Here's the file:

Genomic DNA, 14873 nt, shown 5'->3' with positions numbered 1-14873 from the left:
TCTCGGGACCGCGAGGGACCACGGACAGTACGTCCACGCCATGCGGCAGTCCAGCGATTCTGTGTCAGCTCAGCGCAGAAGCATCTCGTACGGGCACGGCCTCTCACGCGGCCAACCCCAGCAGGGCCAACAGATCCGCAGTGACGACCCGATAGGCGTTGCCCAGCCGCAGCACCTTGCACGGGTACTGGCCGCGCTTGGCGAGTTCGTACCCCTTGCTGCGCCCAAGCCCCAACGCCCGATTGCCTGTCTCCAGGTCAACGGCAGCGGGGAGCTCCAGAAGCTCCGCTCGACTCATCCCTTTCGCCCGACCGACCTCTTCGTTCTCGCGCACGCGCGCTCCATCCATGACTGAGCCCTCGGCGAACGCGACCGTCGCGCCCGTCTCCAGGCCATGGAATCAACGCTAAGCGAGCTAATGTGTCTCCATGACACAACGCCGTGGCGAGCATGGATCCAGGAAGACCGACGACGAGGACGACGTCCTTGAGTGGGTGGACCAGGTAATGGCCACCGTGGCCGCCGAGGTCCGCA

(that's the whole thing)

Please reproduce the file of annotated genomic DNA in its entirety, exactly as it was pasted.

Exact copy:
Genomic DNA, 14873 nt, shown 5'->3' with positions numbered 1-14873 from the left:
TCTCGGGACCGCGAGGGACCACGGACAGTACGTCCACGCCATGCGGCAGTCCAGCGATTCTGTGTCAGCTCAGCGCAGAAGCATCTCGTACGGGCACGGCCTCTCACGCGGCCAACCCCAGCAGGGCCAACAGATCCGCAGTGACGACCCGATAGGCGTTGCCCAGCCGCAGCACCTTGCACGGGTACTGGCCGCGCTTGGCGAGTTCGTACCCCTTGCTGCGCCCAAGCCCCAACGCCCGATTGCCTGTCTCCAGGTCAACGGCAGCGGGGAGCTCCAGAAGCTCCGCTCGACTCATCCCTTTCGCCCGACCGACCTCTTCGTTCTCGCGCACGCGCGCTCCATCCATGACTGAGCCCTCGGCGAACGCGACCGTCGCGCCCGTCTCCAGGCCATGGAATCAACGCTAAGCGAGCTAATGTGTCTCCATGACACAACGCCGTGGCGAGCATGGATCCAGGAAGACCGACGACGAGGACGACGTCCTTGAGTGGGTGGACCAGGTAATGGCCACCGTGGCCGCCGAGGTCCGCA